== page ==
28 March 2011
12. When I Was Five I Killed Myself by Howard Buten
We immediately learn that the title is not literal: "I sat on my bed for a long time. I sat and sat. Something was wrong inside me, I felt it inside my stomach and I didn't know what to do. So I layed down on the floor. I stuck out my pointer finger and pointed it at my head. And I pushed down my thumb. And killed myself."
We learn fairly early on that there was an incident with a girl named Jessica Renton that led to Burt's incarceration. We learn the details of this throughout the book with details being revealed right up until the end of the book. Burt is clearly an unusual child, both precocious and childish. He picks up phrases that adults use around him, "I threw a conniption fit in the shoe store" or "I saw Jessica walking with Marcie Kane who I have no use for, to be candid." Whilst he is never labelled as autistic, Buten has made it clear that Burt is and his view on the world is at turns charming, amusing and heartbreaking. He is stuck between wanting to follow the rules and feeling like they are irrational. For all his quirks, he is an incredibly sympathic narrator. There is a lovely moment in the Children's Centre where a non-conformist counsellor helps Burt to overcome his fear of swimming.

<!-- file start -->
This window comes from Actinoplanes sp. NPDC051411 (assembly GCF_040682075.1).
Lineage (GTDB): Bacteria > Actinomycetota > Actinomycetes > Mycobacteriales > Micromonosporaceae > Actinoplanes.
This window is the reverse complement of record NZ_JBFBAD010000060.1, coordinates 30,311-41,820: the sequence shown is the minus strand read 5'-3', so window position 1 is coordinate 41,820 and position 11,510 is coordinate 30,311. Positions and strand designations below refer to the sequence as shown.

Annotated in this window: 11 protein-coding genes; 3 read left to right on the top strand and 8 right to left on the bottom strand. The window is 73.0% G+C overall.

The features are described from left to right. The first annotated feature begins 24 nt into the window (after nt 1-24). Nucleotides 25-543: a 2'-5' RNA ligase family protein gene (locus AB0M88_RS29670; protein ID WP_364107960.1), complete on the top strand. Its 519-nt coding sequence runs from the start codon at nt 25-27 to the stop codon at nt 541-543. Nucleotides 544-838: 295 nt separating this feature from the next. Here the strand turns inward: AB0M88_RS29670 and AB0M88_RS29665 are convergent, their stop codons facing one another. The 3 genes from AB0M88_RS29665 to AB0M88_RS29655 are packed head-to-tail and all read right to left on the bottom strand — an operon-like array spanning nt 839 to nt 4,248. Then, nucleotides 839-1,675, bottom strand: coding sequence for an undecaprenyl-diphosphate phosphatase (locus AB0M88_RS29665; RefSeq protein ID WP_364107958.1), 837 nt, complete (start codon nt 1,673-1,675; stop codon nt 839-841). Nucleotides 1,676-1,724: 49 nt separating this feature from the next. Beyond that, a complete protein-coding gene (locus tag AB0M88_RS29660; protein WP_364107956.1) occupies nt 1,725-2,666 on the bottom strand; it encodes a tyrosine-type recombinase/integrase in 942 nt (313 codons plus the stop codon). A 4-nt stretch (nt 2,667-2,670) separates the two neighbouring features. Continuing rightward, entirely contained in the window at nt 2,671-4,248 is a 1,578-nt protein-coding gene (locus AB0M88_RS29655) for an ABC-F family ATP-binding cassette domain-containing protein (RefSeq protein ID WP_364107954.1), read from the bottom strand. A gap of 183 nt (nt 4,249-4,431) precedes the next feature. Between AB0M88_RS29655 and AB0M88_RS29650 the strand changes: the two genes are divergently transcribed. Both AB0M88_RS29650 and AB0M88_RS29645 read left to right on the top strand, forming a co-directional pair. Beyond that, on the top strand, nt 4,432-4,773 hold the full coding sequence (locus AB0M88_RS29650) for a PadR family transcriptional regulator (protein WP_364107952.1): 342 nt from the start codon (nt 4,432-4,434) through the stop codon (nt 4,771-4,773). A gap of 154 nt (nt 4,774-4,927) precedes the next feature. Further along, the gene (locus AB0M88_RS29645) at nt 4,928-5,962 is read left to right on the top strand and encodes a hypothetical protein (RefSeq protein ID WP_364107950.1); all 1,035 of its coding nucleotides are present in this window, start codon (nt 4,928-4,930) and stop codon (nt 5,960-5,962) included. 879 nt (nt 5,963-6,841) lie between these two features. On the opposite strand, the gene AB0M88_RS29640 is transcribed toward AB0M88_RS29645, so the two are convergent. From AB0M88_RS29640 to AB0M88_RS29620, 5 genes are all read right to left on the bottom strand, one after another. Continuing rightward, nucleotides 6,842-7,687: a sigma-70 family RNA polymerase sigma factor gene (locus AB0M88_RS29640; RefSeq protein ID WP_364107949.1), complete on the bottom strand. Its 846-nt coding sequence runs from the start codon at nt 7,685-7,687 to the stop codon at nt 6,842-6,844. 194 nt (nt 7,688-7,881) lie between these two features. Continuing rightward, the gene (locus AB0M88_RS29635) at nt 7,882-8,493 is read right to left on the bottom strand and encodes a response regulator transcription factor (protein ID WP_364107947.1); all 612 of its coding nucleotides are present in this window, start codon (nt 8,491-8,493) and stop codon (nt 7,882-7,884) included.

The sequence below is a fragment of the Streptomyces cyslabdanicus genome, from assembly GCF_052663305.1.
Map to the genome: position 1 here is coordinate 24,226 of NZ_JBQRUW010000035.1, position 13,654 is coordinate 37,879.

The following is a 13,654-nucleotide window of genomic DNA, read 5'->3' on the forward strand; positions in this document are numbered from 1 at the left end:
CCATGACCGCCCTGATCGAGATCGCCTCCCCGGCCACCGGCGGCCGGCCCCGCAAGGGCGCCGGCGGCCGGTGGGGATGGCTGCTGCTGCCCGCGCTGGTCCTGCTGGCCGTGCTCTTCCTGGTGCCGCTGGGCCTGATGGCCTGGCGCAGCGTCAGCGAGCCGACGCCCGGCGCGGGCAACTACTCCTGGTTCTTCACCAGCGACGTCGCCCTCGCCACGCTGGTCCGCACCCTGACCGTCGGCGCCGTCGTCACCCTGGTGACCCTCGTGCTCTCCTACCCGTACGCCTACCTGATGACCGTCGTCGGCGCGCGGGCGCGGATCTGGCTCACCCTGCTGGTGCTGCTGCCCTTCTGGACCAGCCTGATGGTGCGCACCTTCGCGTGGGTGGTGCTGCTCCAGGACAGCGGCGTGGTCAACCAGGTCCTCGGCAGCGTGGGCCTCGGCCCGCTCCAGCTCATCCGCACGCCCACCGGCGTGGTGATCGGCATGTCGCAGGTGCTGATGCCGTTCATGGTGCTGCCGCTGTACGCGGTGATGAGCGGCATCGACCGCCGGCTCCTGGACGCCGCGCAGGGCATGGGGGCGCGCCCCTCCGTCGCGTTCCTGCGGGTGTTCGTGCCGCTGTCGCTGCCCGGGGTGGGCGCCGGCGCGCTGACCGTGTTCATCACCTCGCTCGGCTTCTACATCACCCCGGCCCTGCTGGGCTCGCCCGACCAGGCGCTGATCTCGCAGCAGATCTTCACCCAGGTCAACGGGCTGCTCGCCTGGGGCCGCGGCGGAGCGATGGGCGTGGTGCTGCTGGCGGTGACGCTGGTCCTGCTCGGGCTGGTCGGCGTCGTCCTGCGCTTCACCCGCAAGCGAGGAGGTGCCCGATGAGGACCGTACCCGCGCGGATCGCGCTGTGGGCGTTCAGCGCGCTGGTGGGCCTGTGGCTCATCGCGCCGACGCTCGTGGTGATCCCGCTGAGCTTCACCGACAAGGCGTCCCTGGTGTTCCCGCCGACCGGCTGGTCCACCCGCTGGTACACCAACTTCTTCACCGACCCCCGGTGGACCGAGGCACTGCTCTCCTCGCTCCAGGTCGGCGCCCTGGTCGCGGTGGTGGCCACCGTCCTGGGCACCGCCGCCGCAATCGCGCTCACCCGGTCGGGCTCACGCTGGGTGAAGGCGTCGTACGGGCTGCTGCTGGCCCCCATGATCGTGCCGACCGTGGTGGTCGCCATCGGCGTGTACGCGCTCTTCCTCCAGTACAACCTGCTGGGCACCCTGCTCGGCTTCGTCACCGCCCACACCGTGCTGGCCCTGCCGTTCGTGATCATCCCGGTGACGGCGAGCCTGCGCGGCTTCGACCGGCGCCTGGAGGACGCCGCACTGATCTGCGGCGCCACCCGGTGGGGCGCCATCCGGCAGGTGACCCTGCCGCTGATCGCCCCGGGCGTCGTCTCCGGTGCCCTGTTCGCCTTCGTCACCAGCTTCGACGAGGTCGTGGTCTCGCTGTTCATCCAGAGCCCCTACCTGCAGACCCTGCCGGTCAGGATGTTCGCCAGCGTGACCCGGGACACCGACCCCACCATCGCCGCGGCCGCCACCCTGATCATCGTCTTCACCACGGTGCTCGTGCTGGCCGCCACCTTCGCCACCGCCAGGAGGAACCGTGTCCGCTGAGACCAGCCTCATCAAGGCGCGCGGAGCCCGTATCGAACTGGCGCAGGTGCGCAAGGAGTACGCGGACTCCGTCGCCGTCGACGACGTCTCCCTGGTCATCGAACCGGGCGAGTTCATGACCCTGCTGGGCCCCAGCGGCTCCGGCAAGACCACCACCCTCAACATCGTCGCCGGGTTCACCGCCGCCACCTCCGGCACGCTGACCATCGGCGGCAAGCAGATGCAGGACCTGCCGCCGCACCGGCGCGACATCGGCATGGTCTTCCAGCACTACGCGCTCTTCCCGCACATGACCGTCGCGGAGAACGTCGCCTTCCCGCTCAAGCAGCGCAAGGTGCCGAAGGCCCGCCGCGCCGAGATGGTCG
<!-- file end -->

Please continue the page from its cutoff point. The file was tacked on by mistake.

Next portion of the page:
When I Was Five I Killed Myself is a curious little novel that makes you think about the issues associated with children with special needs and the way they are provided for. The novel was written in 1981 and I assume the experiences of Burt are typical of his time but it is still interesting to think about the way that children like Burt are treated in schools and institutions.
I would recommend reading this; it's a fairly short book in length so is worth an experiment. Ultimately it's a story about a little boy and about friendship and it is thought provoking and moving.